‘What?’ he burst out, looking aghast at her unsmiling face. ‘You mean that? Really?’

  She couldn’t keep it up. Breaking into laughter, Damaris squeezed him with her arm. ‘I’m only kidding,’ she said. ‘You act pretty weird with all this been-here-before stuff, but I’ll bear with it. You seem nice.’

  ‘Nice? I suppose that’s a start,’ he said, beaming back at her, then clutched his stomach as he glanced along the cliffs. ‘You know that hamper by the pond just over there – the one that Tom and Vek are probably tucking into right now … could we make a quick detour there first?’

  ‘So you know about that too?’ she asked, then frowned. ‘I thought it was a matter of life or death that I helped you to the village?’

  He nodded. ‘It is, but I really can’t take another cliff hunger.’

  She smiled, and he smiled back.

  Everything was going to work out.


  The hidden land at the end of my garden was first revealed to me at some point during the sixties, and I gave it a name because the dream kept recurring. And there really did seem to be a lost gap beyond the Victorian summerhouse which had to be pulled down.

  As a new decade began and I turned ten, I went to the school with the gray and pink uniforms and there I had a good friend called James. He lived close by in Highgate and would come over to play after school. I remember him as being great fun – full of energy with this big smile. And I remember I was told that he’d become ill, and all of a sudden he wasn’t at school and there were no more arrangements in the afternoons.

  My mother bought him a game and took it to him in hospital with my father. They were insistent that I didn’t accompany them because they said James wasn’t up to it. At the time I thought it was very unfair that my parents were going to see him without me. I don’t know if my memory is correct about this, but I remember being left in the car as they went off. Evening was setting in and all the colors outside became washed out except for the pale yellow light in the hospital windows. I looked at these windows through the railings, not understanding what was happening to my friend. How could anything be so bad that I wasn’t allowed to see him?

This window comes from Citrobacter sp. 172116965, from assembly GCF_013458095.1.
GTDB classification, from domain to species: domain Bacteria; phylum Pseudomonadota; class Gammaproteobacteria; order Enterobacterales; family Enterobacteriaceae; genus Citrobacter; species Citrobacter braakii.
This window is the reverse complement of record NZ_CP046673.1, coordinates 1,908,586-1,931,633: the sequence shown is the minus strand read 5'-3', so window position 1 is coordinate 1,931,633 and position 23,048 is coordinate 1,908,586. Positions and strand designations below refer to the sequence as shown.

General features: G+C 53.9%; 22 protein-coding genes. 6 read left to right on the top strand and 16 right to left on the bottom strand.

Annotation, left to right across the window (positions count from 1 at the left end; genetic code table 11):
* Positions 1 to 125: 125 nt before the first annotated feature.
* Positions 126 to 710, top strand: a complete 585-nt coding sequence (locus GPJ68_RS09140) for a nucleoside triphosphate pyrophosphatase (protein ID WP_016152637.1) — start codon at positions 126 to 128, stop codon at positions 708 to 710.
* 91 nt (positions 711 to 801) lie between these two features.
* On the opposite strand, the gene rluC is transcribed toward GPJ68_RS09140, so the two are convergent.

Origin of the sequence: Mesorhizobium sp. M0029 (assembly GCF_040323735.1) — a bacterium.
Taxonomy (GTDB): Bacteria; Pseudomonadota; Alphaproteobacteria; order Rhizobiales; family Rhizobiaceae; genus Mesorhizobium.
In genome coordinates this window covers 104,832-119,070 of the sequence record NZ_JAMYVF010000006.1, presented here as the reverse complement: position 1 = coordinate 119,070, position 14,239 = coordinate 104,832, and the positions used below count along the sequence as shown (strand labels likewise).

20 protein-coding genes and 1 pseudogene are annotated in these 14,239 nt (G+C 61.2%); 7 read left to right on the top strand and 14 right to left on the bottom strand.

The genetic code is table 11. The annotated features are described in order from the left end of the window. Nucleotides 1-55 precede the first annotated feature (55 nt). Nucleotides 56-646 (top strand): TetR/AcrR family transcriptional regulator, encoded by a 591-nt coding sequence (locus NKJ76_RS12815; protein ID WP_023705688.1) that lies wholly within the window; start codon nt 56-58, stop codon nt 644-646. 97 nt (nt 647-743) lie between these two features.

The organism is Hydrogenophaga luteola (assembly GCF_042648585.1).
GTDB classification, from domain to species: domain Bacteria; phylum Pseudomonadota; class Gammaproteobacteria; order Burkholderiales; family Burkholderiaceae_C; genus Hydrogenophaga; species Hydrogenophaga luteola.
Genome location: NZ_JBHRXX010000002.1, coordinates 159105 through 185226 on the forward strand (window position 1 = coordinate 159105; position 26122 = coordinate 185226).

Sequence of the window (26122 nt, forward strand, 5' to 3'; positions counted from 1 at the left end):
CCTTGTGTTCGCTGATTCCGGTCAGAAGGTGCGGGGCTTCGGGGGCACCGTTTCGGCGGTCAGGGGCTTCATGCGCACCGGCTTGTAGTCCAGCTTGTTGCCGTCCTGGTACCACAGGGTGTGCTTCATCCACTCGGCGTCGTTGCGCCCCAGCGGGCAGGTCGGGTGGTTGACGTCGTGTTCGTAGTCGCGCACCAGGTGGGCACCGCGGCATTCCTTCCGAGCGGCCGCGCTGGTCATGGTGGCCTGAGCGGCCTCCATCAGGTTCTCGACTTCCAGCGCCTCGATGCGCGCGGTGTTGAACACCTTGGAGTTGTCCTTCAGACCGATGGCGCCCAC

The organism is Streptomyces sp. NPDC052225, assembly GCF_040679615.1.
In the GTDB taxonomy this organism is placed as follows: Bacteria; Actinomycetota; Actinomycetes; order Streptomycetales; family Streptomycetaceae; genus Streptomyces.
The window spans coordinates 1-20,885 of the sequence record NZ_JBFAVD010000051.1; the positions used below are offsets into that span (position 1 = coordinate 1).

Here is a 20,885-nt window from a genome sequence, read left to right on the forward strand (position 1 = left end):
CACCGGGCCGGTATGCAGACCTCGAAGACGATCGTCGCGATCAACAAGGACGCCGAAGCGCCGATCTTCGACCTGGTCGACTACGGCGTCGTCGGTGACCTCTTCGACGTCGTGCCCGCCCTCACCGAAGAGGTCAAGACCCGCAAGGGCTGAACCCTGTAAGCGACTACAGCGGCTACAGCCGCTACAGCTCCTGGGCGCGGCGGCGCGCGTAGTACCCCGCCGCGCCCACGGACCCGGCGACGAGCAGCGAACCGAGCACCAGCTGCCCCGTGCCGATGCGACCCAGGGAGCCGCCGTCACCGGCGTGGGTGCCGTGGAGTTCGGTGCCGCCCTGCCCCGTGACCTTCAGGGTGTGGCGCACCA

He would never have played the game my parents took him because his cancer was too advanced and he was just too weak. And all my mother and father said when they came back to the car was that he looked terrible, then they didn’t say another word for the whole journey home. A week later they told me that he’d died.

  James should have had the years ahead of him that I’ve had, but his life was cut short by a clump of defective cells in his colon. For that I’m still very sorry, and I often think about him. He’s the reason I had to write this book, and find a place for the ideas and emotions that have been floating around in my head for more than forty years.

  I’ve been fortunate that I’ve never yet suffered from a really serious illness, so when it came to writing about Sam and his disfigurement I drew on the chronic shyness that plagued me when I was his age. I know it’s not at all the same because my shyness wasn’t exactly a life-threatening affliction, although it felt like it at the time. And somewhere along the line it simply left me.

  But with this book I want it to be clear that I do not mean for one moment to trivialize or diminish what those who are seriously ill in the real world endure. And I hope what I dreamt all those years ago might actually be true. I hope that James found his own Summerhouse Land.

  Bibliography and Inspiration

  The Discovery of Witches, by Matthew Hopkins, 1647.

  As I Walked Out One Midsummer Morning, by Laurie Lee, 1969.

  An Experiment with Time, by J. W. Dunne, 1927.

  The Coordinate Theory and Human Perception, by Professor George Gordon, 2046.

  Extract from Burnt Norton, Four Quartets by T. S. Eliot reproduced with the permission of Faber and Faber Ltd.



  Roderick Gordon, Summerhouse Land